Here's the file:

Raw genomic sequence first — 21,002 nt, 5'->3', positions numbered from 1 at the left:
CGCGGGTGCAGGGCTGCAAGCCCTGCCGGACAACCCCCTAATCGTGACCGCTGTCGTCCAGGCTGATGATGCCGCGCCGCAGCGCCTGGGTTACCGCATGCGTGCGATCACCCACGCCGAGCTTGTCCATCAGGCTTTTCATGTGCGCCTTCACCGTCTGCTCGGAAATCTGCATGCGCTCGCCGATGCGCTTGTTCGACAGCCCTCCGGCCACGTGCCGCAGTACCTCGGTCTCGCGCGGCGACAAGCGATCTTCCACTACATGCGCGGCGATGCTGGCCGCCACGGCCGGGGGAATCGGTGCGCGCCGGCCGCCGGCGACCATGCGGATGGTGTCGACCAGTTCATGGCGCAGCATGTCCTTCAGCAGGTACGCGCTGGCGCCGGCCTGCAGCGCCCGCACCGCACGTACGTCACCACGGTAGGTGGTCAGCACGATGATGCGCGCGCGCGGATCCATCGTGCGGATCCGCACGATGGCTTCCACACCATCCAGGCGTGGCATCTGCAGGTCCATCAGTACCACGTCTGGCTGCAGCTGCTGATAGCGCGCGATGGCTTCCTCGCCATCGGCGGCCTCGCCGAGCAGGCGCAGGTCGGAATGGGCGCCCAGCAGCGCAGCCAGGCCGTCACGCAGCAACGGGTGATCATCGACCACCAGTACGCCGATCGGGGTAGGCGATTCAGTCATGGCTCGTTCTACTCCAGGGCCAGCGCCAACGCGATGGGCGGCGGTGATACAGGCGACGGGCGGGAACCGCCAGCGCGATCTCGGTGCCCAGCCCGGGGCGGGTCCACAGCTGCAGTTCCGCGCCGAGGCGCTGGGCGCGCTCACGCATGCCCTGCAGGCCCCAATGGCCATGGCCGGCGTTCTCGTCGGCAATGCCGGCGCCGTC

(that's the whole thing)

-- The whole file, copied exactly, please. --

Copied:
Raw genomic sequence first — 21,002 nt, 5'->3', positions numbered from 1 at the left:
CGCGGGTGCAGGGCTGCAAGCCCTGCCGGACAACCCCCTAATCGTGACCGCTGTCGTCCAGGCTGATGATGCCGCGCCGCAGCGCCTGGGTTACCGCATGCGTGCGATCACCCACGCCGAGCTTGTCCATCAGGCTTTTCATGTGCGCCTTCACCGTCTGCTCGGAAATCTGCATGCGCTCGCCGATGCGCTTGTTCGACAGCCCTCCGGCCACGTGCCGCAGTACCTCGGTCTCGCGCGGCGACAAGCGATCTTCCACTACATGCGCGGCGATGCTGGCCGCCACGGCCGGGGGAATCGGTGCGCGCCGGCCGCCGGCGACCATGCGGATGGTGTCGACCAGTTCATGGCGCAGCATGTCCTTCAGCAGGTACGCGCTGGCGCCGGCCTGCAGCGCCCGCACCGCACGTACGTCACCACGGTAGGTGGTCAGCACGATGATGCGCGCGCGCGGATCCATCGTGCGGATCCGCACGATGGCTTCCACACCATCCAGGCGTGGCATCTGCAGGTCCATCAGTACCACGTCTGGCTGCAGCTGCTGATAGCGCGCGATGGCTTCCTCGCCATCGGCGGCCTCGCCGAGCAGGCGCAGGTCGGAATGGGCGCCCAGCAGCGCAGCCAGGCCGTCACGCAGCAACGGGTGATCATCGACCACCAGTACGCCGATCGGGGTAGGCGATTCAGTCATGGCTCGTTCTACTCCAGGGCCAGCGCCAACGCGATGGGCGGCGGTGATACAGGCGACGGGCGGGAACCGCCAGCGCGATCTCGGTGCCCAGCCCGGGGCGGGTCCACAGCTGCAGTTCCGCGCCGAGGCGCTGGGCGCGCTCACGCATGCCCTGCAGGCCCCAATGGCCATGGCCGGCGTTCTCGTCGGCAATGCCGGCGCCGTC